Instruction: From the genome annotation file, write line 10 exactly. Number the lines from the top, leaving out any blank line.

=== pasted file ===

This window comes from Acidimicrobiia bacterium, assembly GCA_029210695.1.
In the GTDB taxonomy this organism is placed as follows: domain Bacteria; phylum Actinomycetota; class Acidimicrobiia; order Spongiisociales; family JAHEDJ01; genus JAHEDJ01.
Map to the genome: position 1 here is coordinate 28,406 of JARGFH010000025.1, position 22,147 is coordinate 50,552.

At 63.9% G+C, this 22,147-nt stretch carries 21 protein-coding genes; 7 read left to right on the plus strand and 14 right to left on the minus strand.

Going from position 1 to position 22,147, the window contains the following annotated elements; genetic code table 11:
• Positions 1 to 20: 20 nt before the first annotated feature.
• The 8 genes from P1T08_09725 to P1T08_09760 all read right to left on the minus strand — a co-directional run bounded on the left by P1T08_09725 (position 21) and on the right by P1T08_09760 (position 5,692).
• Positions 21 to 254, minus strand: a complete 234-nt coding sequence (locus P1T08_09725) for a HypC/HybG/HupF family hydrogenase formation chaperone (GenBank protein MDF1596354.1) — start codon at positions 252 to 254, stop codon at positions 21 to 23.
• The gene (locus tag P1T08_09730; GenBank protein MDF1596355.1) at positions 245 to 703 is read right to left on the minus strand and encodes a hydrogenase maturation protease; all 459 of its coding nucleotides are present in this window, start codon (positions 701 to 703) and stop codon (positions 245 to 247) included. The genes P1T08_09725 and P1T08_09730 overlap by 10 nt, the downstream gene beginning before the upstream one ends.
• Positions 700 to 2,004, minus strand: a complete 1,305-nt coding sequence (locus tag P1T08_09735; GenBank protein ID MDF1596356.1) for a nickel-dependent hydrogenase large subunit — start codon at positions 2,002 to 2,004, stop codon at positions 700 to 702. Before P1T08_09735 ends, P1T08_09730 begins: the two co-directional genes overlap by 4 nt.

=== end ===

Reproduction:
• Positions 700 to 2,004, minus strand: a complete 1,305-nt coding sequence (locus tag P1T08_09735; GenBank protein ID MDF1596356.1) for a nickel-dependent hydrogenase large subunit — start codon at positions 2,002 to 2,004, stop codon at positions 700 to 702. Before P1T08_09735 ends, P1T08_09730 begins: the two co-directional genes overlap by 4 nt.